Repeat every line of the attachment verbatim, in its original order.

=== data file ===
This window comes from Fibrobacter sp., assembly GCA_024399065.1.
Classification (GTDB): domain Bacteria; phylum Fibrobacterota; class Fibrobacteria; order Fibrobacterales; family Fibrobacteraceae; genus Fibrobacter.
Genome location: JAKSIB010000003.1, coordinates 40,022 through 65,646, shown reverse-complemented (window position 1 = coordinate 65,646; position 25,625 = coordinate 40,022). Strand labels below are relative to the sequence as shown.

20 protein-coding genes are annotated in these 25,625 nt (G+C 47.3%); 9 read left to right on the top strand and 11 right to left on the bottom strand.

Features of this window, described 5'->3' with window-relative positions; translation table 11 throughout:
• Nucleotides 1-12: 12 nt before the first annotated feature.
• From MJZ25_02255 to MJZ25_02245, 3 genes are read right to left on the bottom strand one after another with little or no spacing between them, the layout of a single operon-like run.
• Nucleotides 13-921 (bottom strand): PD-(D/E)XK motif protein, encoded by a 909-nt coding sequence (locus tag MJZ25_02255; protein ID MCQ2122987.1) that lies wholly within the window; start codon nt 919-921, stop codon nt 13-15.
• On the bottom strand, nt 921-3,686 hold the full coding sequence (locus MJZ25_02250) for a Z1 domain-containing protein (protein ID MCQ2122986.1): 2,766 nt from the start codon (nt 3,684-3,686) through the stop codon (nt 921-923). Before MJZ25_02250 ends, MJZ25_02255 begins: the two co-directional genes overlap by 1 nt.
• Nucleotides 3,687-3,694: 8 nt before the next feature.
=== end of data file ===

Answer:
This window comes from Fibrobacter sp., assembly GCA_024399065.1.
Classification (GTDB): domain Bacteria; phylum Fibrobacterota; class Fibrobacteria; order Fibrobacterales; family Fibrobacteraceae; genus Fibrobacter.
Genome location: JAKSIB010000003.1, coordinates 40,022 through 65,646, shown reverse-complemented (window position 1 = coordinate 65,646; position 25,625 = coordinate 40,022). Strand labels below are relative to the sequence as shown.

20 protein-coding genes are annotated in these 25,625 nt (G+C 47.3%); 9 read left to right on the top strand and 11 right to left on the bottom strand.

Features of this window, described 5'->3' with window-relative positions; translation table 11 throughout:
• Nucleotides 1-12: 12 nt before the first annotated feature.
• From MJZ25_02255 to MJZ25_02245, 3 genes are read right to left on the bottom strand one after another with little or no spacing between them, the layout of a single operon-like run.
• Nucleotides 13-921 (bottom strand): PD-(D/E)XK motif protein, encoded by a 909-nt coding sequence (locus tag MJZ25_02255; protein ID MCQ2122987.1) that lies wholly within the window; start codon nt 919-921, stop codon nt 13-15.
• On the bottom strand, nt 921-3,686 hold the full coding sequence (locus MJZ25_02250) for a Z1 domain-containing protein (protein ID MCQ2122986.1): 2,766 nt from the start codon (nt 3,684-3,686) through the stop codon (nt 921-923). Before MJZ25_02250 ends, MJZ25_02255 begins: the two co-directional genes overlap by 1 nt.
• Nucleotides 3,687-3,694: 8 nt before the next feature.